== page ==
fed rate cut

fed rate cut, fed, fed rate, fed rate cut history, prime rate cut, federal reserve

Stocks roared back Tuesday in the biggest daily gains on Wall Street since July 2002 after the Federal Reserve cut its benchmark interest rate by three-quarters of a percentage point, but shadows still hover over the economy.
The Dow Jones Industrial Average shot up 420.41 points, or 3.5 percent, to 12,392.66. The S&P 500 rose 54.14 points to 1,330.74 and the Nasdaq was up 91.25 points to 2,268.26, both up more than 4 percent on the day.
Sustaining Tuesday's rally may prove challenging, however, especially given the Fed's explicit warning that expectations of inflation are rising.
The new warning on inflation, coming very high up in the Fed's statement, was a troubling reminder of how complicated the job has become for the guardian of the U.S. economy.
The Fed is wrestling with a housing-market disaster, and perhaps recession in the broader U.S. economy. Then, too, there are malfunctioning credit markets and investment banks that remain vulnerable to investor runs that could bankrupt them. Now inflation is back on the list of concerns, complicated by sky-high oil prices and a falling dollar.
''Inflation has been elevated, and some indicators of inflation expectations have risen,'' the Fed's Open Market Committee wrote in the third paragraph of its statement announcing two separate rate cuts.
Fed Chairman Ben Bernanke is an inflation hawk who has frequently warned that expectations about inflation are as important as inflation itself. That's because if businesses expect inflation - rising prices across the economy - they raise their own prices, helping to spur the problem.
The Fed's public focus on inflation expectations may be designed to bolster the U.S. dollar by alerting the world that the central bank is paying attention. The dollar's value has slid against major currencies as investors feared that the Fed was willing to tolerate rising inflation - which weakens the dollar's purchasing power - in order to boost the slumping U.S. economy.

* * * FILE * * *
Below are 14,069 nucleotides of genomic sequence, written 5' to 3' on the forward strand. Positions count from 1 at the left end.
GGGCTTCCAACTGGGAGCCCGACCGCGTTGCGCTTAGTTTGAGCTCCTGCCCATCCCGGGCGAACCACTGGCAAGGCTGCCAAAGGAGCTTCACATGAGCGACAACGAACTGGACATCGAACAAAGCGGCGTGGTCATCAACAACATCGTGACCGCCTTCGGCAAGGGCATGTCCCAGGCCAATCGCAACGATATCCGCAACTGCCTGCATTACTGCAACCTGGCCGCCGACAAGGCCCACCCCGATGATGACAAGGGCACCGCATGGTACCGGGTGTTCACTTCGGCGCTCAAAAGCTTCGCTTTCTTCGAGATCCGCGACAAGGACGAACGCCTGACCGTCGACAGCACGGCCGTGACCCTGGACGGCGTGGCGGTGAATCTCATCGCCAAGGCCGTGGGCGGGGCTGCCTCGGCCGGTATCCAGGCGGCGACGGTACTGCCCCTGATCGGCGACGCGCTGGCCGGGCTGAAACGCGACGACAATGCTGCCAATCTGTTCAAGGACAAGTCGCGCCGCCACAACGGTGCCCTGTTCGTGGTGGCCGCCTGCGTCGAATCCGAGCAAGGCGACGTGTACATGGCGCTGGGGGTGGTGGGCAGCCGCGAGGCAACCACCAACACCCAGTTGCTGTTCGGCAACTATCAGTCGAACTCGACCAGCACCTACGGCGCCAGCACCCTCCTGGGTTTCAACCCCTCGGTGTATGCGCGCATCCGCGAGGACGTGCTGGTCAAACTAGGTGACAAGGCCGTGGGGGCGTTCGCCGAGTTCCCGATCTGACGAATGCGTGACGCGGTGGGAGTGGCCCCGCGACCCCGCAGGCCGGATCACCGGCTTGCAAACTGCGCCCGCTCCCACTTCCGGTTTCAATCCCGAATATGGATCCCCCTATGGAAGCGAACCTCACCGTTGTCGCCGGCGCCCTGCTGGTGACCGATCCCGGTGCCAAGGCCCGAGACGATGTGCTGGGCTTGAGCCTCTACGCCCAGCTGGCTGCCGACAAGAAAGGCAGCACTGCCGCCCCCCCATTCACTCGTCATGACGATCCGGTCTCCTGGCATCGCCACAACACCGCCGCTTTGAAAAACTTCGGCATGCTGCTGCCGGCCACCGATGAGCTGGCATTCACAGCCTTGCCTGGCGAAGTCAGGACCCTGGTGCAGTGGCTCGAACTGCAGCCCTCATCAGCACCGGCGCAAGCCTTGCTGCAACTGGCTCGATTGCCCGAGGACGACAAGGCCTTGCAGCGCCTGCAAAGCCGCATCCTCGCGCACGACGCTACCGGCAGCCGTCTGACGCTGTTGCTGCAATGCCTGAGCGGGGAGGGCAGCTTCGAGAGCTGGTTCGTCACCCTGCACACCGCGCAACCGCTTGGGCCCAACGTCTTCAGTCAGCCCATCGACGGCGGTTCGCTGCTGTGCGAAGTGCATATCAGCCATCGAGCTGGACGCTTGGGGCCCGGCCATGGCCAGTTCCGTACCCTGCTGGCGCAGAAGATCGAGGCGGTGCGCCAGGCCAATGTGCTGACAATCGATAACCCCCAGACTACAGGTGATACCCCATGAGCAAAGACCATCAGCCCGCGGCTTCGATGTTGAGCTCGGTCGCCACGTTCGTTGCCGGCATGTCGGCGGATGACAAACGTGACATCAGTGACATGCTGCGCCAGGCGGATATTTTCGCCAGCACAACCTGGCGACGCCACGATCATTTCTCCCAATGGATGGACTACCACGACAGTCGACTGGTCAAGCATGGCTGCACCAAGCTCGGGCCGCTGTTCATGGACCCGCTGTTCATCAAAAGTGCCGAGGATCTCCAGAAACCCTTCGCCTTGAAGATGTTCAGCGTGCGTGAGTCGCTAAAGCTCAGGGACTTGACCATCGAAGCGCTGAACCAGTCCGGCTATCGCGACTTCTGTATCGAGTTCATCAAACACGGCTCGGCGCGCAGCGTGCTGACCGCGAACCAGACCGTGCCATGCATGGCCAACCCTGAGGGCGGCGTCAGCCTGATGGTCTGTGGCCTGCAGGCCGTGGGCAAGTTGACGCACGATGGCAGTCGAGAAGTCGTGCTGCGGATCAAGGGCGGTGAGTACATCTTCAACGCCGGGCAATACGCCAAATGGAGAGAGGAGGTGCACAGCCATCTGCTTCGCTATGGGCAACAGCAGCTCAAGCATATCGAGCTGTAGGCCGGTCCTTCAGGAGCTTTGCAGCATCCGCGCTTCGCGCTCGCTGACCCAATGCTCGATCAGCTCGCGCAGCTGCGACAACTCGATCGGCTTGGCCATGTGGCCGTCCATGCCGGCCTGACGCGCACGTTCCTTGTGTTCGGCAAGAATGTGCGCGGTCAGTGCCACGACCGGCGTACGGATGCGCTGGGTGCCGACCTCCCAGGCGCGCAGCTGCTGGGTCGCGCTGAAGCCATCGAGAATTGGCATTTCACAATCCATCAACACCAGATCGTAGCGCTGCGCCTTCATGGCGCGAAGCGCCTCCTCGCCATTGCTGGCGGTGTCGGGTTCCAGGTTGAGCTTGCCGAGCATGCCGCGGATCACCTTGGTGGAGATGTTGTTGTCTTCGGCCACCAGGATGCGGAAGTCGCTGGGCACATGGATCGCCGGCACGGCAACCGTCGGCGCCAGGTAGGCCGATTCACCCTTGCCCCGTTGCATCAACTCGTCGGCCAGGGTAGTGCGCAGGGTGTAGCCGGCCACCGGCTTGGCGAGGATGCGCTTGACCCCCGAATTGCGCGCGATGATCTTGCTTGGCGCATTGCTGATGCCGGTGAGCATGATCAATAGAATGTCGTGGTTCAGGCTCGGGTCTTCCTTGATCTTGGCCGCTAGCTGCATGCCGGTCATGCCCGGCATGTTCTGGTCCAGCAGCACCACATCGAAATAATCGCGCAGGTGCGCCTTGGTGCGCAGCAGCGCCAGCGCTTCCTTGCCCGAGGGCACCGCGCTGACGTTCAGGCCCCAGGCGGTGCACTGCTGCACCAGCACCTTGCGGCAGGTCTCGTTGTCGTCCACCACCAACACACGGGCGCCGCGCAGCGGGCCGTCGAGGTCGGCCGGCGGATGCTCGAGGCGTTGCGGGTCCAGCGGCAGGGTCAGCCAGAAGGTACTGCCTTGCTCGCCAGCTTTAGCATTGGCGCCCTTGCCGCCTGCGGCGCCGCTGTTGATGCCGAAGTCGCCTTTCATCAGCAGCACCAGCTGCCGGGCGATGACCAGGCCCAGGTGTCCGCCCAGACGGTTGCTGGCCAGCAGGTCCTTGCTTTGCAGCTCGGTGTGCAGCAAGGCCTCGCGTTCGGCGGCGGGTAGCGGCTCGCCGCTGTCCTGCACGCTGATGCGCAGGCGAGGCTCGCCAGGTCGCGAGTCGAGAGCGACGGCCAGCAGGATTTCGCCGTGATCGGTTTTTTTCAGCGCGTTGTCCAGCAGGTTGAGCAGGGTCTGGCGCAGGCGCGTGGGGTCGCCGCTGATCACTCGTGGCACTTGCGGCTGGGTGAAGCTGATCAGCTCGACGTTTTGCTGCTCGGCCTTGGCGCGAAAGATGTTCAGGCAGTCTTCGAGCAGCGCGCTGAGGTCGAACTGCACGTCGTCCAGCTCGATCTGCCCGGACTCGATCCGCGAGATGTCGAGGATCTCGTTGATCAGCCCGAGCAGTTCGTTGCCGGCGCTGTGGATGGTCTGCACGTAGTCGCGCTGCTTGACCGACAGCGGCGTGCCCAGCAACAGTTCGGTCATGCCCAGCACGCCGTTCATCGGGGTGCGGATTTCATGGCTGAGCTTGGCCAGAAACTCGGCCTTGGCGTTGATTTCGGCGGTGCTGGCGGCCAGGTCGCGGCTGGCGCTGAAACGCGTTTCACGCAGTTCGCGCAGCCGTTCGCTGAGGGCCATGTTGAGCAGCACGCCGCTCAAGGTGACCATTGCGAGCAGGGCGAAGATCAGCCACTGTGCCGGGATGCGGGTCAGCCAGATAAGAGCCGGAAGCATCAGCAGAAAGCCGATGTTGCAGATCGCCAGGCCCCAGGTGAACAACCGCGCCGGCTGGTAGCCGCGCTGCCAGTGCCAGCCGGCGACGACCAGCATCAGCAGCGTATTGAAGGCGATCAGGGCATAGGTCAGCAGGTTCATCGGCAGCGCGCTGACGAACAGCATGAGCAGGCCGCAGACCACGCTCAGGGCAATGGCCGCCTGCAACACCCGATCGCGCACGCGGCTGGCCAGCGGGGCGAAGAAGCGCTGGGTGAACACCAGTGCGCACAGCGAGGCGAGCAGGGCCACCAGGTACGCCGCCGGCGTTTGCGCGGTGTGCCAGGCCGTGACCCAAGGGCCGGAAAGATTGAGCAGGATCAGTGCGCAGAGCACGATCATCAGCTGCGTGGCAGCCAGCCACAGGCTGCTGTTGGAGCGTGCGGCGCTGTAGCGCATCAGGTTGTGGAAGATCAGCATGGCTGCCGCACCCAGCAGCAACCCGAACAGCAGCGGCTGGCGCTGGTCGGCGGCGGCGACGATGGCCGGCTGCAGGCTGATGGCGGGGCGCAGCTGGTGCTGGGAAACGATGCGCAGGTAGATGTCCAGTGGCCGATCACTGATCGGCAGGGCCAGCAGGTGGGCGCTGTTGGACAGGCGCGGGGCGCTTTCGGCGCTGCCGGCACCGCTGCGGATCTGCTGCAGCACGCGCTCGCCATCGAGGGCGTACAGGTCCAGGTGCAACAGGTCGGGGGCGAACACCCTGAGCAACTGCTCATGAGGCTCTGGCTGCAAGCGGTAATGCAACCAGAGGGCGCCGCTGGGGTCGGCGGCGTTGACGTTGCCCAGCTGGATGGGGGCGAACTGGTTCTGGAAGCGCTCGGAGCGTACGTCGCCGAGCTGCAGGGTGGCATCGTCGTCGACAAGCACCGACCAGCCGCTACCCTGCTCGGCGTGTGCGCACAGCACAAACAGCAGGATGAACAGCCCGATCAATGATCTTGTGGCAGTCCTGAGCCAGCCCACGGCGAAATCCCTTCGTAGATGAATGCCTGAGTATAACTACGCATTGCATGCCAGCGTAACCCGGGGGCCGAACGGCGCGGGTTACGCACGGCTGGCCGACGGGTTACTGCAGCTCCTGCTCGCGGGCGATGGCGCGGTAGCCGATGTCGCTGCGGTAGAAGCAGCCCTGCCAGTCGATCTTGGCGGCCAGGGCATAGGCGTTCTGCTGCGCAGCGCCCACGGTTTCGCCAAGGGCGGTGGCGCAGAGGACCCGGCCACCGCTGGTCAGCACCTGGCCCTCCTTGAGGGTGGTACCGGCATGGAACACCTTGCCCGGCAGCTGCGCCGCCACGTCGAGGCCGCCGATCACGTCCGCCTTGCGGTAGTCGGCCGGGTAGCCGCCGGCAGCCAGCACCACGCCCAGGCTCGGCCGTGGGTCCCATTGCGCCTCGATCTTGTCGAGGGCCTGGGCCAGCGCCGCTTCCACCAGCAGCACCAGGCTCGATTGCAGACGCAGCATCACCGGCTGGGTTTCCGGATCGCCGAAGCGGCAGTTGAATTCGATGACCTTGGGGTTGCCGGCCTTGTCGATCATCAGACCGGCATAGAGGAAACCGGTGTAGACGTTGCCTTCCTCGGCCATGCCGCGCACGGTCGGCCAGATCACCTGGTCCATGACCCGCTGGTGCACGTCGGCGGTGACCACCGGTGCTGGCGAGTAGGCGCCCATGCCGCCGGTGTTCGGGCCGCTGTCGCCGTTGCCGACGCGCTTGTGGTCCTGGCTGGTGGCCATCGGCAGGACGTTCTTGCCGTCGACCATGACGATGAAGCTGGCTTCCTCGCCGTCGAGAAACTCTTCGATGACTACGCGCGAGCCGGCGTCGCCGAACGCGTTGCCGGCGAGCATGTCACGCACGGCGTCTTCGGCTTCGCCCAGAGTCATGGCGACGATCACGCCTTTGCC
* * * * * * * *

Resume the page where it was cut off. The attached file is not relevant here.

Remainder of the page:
President Bush, eager to reassure a rattled country, said Tuesday that his administration is ready to intervene again to stabilize the economy.
''If there needs to be further action, we'll take it, in a way that does not damage the long-term financial health of our economy,'' Bush said.
It was the second signal in two days from Bush about the possibility of more government action to help hurting consumers and a shaken financial market. Much of his agenda these days is meant to show he is engaged in fixing the economy but still confident in it.
Bush was not specific about other steps he might take.
The latest Fed move brought the federal funds rate - the interest that banks charge one another - down to 2.25 percent, the lowest since late 2004.
That's important far beyond bank boardrooms. The reduction triggered announcements from commercial banks that they were cutting their prime lending rate to 5.25 percent from 6 percent. This rate is the benchmark for millions of business and consumer loans.
The Fed action was designed to lower borrowing costs and boost spending by consumers and businesses and thus increase economic activity. Economic growth slowed to a near standstill in the final three months of last year as the nation was hit by a series of blows including the credit crunch, a prolonged housing slump, rising unemployment and surging energy prices.
The Federal Reserve has now cut its funds rate by three-fourths of a percentage point twice this year. The first occurred on Jan. 22 after an emergency meeting and was followed by a half-point cut at a regular meeting on Jan. 30. The three rate cuts over the course of two months represent the most aggressive Fed credit easing since mid-1982 when the Paul Volcker-led Fed was working to get the country out of a deep recession.
The Fed also announced Tuesday that it was reducing its discount rate, the interest it charges to make direct loans to banks, by a similar three-quarters of a point, pushing this rate down to 2.5 percent.
That cut, which followed a quarter-point reduction in the discount rate on Sunday, was seen as a clear signal that the Fed is ready to supply significant amounts of credit in direct loans to banks and other institutions through its discount window in an effort to stabilize financial markets roiled by the collapse over the weekend of Bear Stearns, the nation's fifth largest investment bank.
''We had been on the brink of the biggest financial meltdown this country had ever seen, but I think the Fed has now turned the psychology around,'' said David Jones, chief economist at DMJ Advisors. ''The Fed is saying it is ready to supply all the emergency credit banks need to get us out of this crisis.''

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